A new relationship, too much work or moving to a new home – the reasons for giving up a perfectly running cycling program may vary, but getting back is always hard. We’ve summarised the most common mistakes made by people who want to get back in shape way too fast.

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Pushing yourself for longer rides right from the start

You may have been a strong cyclist back then, but every hiatus will bring your fitness to its knees. The older you get, the longer it will take you to get back in shape. If you assume that you can resume where you left off a year ago, it is a wishful thinking that might blind you to the fact that you should build up more cautiously. In order to establish cycling habits, it’s preferable to do shorter rides up to 2 hours more frequently than, say, just go for one or two 4-hour rides a week.

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Chasing previous outputs and rates

This is similar to trip lengths. People often concentrate on what was their standard in the past, forgetting how long the period of idleness actually was. Be realistic when it comes to your current fitness, but don’t lose faith. If you had good numbers in the past, you can get back to them after several weeks of consistent training.

Hesitating to increase training intensity

This is a complete opposite of pushing too hard. Some cyclists believe that they should do several weeks of low-intensity training before increasing the physical strain. This might lead to slowing down the process of regaining fitness. Coaches recommend adding short intervals of high-intensity training to your program, for example up to 10-second sprints separated by several minutes of normal riding. This way your body should be able to get in shape quite fast.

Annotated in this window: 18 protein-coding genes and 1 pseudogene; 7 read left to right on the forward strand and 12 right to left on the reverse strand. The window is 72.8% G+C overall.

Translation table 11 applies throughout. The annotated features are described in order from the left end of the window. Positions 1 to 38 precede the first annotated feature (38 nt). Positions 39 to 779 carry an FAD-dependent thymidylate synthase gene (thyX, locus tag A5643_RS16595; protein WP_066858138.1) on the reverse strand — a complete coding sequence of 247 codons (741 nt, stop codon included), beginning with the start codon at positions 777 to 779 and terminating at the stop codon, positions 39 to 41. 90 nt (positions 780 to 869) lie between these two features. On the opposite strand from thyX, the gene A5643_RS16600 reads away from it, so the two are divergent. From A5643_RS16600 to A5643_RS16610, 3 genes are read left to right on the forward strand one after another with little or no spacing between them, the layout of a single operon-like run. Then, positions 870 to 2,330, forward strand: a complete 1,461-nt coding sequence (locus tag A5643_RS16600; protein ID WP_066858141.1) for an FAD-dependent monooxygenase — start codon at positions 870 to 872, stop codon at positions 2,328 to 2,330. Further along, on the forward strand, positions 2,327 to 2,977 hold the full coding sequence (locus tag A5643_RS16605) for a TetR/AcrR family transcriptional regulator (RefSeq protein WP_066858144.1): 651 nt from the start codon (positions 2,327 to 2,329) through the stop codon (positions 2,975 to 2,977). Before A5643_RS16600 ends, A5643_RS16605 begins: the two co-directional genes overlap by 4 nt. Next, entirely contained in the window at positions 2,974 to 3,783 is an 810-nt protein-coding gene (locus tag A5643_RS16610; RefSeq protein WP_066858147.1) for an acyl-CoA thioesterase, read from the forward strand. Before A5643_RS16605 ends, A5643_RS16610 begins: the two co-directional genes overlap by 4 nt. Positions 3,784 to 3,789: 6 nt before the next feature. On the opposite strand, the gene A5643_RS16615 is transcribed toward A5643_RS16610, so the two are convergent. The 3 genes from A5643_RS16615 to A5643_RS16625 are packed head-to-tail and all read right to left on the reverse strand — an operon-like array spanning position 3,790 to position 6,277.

Changing your cycling position impetuously

After a few weeks or even months without cycling, everything feels strange when you return to the training. Your body hurts in every way, the bike seems to be hostile: the saddle seems to be too high and the bars are too much at the front now. For some reason, however, your recent bike fitting was correct back in the better days. Your body might be just temporarily stiff and your flexibility limited. Take shorter rides and give your body a chance to readapt. If the discomfort remains, see your bike shop fitting specialist.

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Trying to eat less to lose weight quickly

Trying to get back in shape after a long break often involves a craving to lose weight. Reducing your daily intake of nutrients, however, is not a good idea when you are steadily increasing your energy output. Training efforts should be supported by calories, and experts recommend sticking to your usual diet. If you’re in doubt, try consulting your diet with a nutritionist.

Underestimating outdoor conditions

After months of cycling, people learn to estimate what to wear just by looking out of the window. Regular cyclists also never forget to pack a rain jacket if there’s the slightest possibility of weather change, not to mention stashing a spare tube, pump, snacks and money to the rear pockets. Cycling revenants, on the other hand, usually forget at least one of the indispensable items and inevitably regret it later.

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